How can I use a power meter to up my cycling fitness
Don’t have enough time to train? Want to be more effective when you do? Then a power meter can be revolutionary. Hannah Reynolds tells us how to use the tech to transform our training...
When cyclists first started training, they had few tools available to them and their sessions were usually measured in time, miles and suffering. The more you suffered, the better the training, right? Wrong.
Then came heart-rate monitors, which allowed cyclists to get a glimpse of what was happening inside their engine. This was great, but heart rates are susceptible to variables such as illness, the weather and the excitement of race conditions, so they weren’t totally reliable, either.
Enter engineer and cyclist, Ulrich Schoberer. Frustrated by his inability to measure his own training and improvements because of all those variables, he set to work looking for the Holy Grail of physical fitness measurement; a measure that doesn’t change with heat or fatigue, and is unaffected by the weather. His eureka moment came in 1986 when he realised the solution was to put strain guages in the spider of the cranks. From here, he developed the SRM (Schoberer Rad Messtechnik) power meter, which meant power monitoring could finally be taken out of the lab and into the real word.
This ended up having such a far-reaching impact on the quality and efficiency of training that the professionals have been playing with power meters ever since, with Nicole Cooke being one of the first.
That’s great, but what about the rest of us, we hear you say? Quite simply, if you don’t have enough time to train or ride your bike as much as you would like (that’s most of us, right?), then you want to know that every second of your training is contributing to you getting stronger – and that’s where measuring through watts is revolutionary.
To kick-start this revolution for your training, your first job after getting a power meter is to complete a fitness test to establish your training zones – see table above.
There are a few variations in tests, but a good way to find yours is to take a Functional Threshold Power (FTP) test as part of a Wattbike class. There are a huge number of studios across the country, and it’s a training class that seems to be really catching on. Since July last year, female cyclists have ridden 1,053,000 kilometres on Wattbikes.
The test itself is tough work, and requires you to do a decent warm-up, then go as hard as you can for 20 minutes. Once you do, you’ll get a number for your FTP – the maximum power you can sustain for an hour. Plug this figure into your training software and it will tell you what your zones are as you ride. You can then complete training sessions that tell you to work to different zones – from easy spinning (zones 1 and 2) to eyeballs-out-on-sticks (zones 5 to 7).
This is where the clever part really comes in. If you want to improve your endurance, you are likely to spend more time in zones 2 and 3; and if you’re training for shorter events like a steep hill climb, then you will more than likely work in zones 5, 6, and 7.
What’s truly brilliant about understanding your own zones is that you can tweak your training regime to suit you and manipulate the finer details to ensure you are training towards your peak or cycling ambition – whether that’s improved hill climbing, endurance, general fitness, sprint ability or something else entirely.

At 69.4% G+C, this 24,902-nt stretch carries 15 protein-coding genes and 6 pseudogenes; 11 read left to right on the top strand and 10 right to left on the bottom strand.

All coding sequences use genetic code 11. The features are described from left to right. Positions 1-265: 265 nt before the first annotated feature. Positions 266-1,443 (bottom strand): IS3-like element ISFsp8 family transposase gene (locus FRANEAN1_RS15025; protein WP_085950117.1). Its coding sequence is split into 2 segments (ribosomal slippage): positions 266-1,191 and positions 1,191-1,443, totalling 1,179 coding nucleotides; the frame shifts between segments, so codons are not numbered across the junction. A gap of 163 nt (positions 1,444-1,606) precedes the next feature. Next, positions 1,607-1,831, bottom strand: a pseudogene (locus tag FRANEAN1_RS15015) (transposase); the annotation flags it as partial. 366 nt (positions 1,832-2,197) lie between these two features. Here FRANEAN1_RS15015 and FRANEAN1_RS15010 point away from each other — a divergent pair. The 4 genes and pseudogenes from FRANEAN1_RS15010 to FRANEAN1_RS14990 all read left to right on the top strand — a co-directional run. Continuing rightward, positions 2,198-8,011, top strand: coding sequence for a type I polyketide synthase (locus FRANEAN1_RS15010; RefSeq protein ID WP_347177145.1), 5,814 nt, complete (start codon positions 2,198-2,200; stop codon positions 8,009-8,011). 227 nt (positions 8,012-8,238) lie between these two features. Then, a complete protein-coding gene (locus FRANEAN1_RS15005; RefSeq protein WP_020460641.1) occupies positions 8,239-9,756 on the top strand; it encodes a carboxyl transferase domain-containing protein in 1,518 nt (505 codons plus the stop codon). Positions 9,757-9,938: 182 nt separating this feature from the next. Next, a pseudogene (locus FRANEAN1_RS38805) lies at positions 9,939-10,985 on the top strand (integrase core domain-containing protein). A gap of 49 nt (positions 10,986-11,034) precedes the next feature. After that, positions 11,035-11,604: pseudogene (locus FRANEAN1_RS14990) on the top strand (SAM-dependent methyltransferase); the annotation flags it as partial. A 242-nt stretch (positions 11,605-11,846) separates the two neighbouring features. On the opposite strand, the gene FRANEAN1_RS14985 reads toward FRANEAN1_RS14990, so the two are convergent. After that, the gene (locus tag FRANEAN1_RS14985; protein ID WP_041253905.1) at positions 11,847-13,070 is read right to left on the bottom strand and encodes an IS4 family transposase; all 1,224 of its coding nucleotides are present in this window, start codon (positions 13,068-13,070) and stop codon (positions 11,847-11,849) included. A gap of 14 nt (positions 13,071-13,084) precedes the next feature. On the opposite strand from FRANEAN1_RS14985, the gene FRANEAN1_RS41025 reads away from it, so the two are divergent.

As you can see from the table, the differences between the zones can be quite small and, without a power meter, it can be hard to know if you are in zone 3 or 4, for example. But the difference in terms of the effect on your fitness is huge.
Importantly, my zone 5 might be different to yours but, because you have tested and know your own zone, you’ll know you are working at the limit of your own capabilities.
Professional cyclist and coach Dani King MBE has an Olympic Gold and three world titles to her name. She tells us how the power meter has made a huge difference to the sport. “Racing with power enables riders to be a lot more measured with their efforts,” she explains. “Say you hit a climb at the end of the race that is about 12 minutes long, professionals will know what power they can sustain for 12 minutes, so will be able to get from the bottom to the top a lot more efficiently than without a power meter.”
Jasmijn Muller, 24-Hour World Time Trial Champion, has been using a power meter since 2013, and believes it has transformed her training. “Your heart rate data isn’t that reliable,” she says. “After a while, your heart rate will start to drop, or it will be influenced by temperature. Power is a constant, which makes it far easier to monitor what you’re actually doing, so you can fine-tune your training accordingly.”
No magic bullet
A word of warning: unlike splashing cash on wheels, buying a power meter will not immediately make you faster. You still have to put the work in. Crucially, to really benefit, you need to analyse your data with the help of software such as Training Peaks. With this, you can look for trends, review your overall power profile and see where your strengths and weaknesses lie. Then you can target your training to address it.
You might worry that training with power and fixating on ‘the numbers’ could destroy your joy of bike riding, but Jasmijn maintains that it makes her training more interesting. “Training in zones helps me think about a session in blocks,” she says. “I never think, ‘Oh, I have a four-hour training session,’ anymore. Instead, I can break it down mentally, so I’ll do 10 minutes at one power and then 10 minutes at another power. It’s much more fun that way.”
So, there you have it. Buying a power meter today won’t make you faster right away but, if used correctly with attention to a bit of data analysis, it can cut out all that time-wasting training and help you get where you want to go faster.